Wednesday, September 30, 2020

I Will Admit That I, Too, Have Been a Sad President

Earthgirl watched so I heard parts of it before putting on earbuds and listening to music, I take it things went exactly as expected and nobody's mind has been changed, everyone more aghast at the one each hates more than before, or if you're like me, both

We hiked Sky Meadows in Paris, Virginia, Monday, the Ambassador Whitehead Trail that runs between the Piedmont Overlook Trail and Appalachian Trail my favorite 1.1 mile of trail within a fifty mile radius of our house. Goldenrod and yarrow and aster and thistles rampant, meadows as kaboom this Fall as woods

an election tale

found at the bottom of a ballot box

Anne Boyer

in which all of the responsibility is shared but none of the resources are


To wake each day to discover that it is the day of election, as it has been every day of one's life -- to find that the end has come, that the tricksters have tricked, that the tabulators will tabulate, the balloons will drop, the conceders will concede, and that the victorious will once again by midnight declare victory in a battle that in the morning will begin again -- is to wake each day as a president whether a person would like to be one or not.

The elderly die president. Infants are born as such. Everyone in between-- all presidents! -- bears his or her or their own image, name, record, platform; all are giving speeches, shaking hands, prosecuting clandestine and semi-clandestine wars. Every day is a four year term. Each face is flattened as if for a commemorative coin. To draw a diagram of the nation would be to draw a pyramid of presidents, with the most presidential president on top, the presidents of other presidents making up the narrower parts, and the ordinary presidents, who are merely the presidents of themselves, crowded together in the pyramid's wide base.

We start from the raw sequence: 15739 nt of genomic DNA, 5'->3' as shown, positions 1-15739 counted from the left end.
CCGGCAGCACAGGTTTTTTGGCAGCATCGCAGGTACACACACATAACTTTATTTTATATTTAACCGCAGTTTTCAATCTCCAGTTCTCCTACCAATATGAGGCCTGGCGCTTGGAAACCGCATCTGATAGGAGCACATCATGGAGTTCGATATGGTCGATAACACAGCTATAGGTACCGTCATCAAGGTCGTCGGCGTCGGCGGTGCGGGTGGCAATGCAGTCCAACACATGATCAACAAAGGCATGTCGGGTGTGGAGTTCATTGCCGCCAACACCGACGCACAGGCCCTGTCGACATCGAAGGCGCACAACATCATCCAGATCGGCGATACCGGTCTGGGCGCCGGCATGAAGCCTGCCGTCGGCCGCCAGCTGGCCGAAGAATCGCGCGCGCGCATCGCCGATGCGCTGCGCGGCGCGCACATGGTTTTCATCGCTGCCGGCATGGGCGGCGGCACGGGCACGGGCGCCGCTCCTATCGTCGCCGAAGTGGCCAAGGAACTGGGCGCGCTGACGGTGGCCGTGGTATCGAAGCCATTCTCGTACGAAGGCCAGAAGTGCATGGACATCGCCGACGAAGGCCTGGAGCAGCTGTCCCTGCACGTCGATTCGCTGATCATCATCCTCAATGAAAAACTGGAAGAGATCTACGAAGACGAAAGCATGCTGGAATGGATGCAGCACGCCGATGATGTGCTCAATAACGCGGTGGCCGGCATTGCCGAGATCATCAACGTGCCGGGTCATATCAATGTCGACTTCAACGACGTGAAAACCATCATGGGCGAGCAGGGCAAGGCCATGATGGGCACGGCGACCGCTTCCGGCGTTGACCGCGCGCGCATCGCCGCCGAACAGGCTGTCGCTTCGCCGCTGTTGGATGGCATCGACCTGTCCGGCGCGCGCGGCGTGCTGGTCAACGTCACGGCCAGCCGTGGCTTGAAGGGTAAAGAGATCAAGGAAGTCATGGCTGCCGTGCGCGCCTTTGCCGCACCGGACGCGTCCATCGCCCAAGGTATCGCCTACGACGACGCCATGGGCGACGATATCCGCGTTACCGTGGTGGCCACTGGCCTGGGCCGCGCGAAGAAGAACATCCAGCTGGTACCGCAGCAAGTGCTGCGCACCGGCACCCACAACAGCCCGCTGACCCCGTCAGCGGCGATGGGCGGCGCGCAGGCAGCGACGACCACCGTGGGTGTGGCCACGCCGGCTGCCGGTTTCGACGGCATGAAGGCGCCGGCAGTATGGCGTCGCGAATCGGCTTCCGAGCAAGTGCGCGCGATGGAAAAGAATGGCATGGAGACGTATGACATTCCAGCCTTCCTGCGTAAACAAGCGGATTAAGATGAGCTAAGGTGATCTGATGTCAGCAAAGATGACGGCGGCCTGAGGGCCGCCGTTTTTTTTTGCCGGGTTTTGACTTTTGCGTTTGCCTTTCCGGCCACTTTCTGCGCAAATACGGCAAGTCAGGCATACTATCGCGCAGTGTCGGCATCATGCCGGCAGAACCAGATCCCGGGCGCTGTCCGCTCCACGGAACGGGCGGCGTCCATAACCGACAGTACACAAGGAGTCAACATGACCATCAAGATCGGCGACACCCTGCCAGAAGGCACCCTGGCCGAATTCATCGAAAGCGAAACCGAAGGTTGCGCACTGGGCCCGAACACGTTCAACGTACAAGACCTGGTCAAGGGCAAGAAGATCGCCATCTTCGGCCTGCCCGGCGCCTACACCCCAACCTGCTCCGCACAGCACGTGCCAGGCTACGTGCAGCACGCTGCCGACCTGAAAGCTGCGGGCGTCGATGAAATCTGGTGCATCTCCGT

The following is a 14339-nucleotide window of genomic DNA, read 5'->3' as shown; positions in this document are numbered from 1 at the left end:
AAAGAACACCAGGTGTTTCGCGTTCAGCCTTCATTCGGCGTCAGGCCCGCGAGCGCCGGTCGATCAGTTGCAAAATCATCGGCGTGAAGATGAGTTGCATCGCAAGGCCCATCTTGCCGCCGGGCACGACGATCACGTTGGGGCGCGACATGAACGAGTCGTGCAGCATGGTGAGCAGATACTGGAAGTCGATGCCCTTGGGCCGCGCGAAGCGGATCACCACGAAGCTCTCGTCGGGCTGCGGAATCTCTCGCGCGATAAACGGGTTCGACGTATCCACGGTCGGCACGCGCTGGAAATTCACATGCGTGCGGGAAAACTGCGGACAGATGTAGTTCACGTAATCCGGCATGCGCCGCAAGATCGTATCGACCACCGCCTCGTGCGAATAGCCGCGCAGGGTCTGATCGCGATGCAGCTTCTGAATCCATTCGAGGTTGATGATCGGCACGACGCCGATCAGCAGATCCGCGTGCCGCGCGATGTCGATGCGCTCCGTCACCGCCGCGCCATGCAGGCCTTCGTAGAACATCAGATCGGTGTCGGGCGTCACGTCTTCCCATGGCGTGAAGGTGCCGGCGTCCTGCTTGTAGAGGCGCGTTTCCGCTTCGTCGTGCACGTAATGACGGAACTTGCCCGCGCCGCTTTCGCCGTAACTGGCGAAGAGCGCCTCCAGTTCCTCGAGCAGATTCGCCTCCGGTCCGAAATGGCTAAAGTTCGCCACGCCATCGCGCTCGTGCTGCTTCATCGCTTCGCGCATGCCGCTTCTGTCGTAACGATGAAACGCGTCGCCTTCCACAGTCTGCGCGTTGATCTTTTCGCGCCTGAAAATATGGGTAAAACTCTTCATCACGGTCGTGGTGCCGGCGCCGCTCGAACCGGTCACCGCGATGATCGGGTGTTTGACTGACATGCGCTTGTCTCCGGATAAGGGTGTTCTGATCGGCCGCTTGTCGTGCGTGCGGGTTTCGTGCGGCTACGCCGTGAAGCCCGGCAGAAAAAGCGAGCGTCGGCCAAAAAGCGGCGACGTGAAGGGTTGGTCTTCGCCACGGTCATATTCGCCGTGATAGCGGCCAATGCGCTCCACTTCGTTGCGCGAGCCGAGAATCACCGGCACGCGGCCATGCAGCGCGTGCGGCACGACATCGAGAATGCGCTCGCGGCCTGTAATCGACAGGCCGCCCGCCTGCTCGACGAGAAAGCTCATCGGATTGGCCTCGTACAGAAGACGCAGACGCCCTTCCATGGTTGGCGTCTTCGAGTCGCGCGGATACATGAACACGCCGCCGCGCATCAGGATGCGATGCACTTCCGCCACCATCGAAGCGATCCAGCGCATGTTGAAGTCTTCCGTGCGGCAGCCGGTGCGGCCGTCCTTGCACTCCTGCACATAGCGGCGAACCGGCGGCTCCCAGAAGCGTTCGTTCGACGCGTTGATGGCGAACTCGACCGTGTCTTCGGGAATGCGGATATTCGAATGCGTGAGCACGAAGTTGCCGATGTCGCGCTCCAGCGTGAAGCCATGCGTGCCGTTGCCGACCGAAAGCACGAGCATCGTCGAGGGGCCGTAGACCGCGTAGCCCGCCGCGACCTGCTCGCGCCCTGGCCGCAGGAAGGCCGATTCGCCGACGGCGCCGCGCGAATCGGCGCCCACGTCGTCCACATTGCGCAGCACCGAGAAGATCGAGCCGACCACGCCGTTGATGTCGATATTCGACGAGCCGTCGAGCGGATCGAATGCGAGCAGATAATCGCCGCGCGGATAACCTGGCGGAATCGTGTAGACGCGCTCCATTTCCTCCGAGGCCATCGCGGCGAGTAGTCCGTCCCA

It used to be that a woman could not be president: now it is the case that a woman could never not be president. It is the same for many of us, those made of formerly unpresidential material, who now not only must be president, but must be a president-plus, perma-hyphened to executive-particulars.  It is not even the case that one must be a citizen to hold the presidency. As the means of life are not available without a campaign, no one who comes to this land who is not president could survive it without being one. Every inauguration, we are promised, is a dream come true.

As we each are president, it is also true that we must also be nations. A president needs a body over which to preside. The nation is a painful shape, in that a border is a cut that never heals, yet anyone who can afford it sleeps each night in a 400-thread count map. "Faultline: On Republics before Borders"  appeared 873,493 election cycles ago at the presidential museum, but the race was narrow, then, and no one could pull away from the polls to see it. And here are the records I have reason to believe are omitted from the presidential archive:

"on how the stars are a parliament"

"that the oak is an elder"

"behold! a soviet of sparrows"

But governing and governed, campaigning and campaigned upon, the demarcation between each small nation drawn with the tip of the sword, this nation of nations, teeming with presidency, has only itself as a memory.  Our official history is written with one word (president).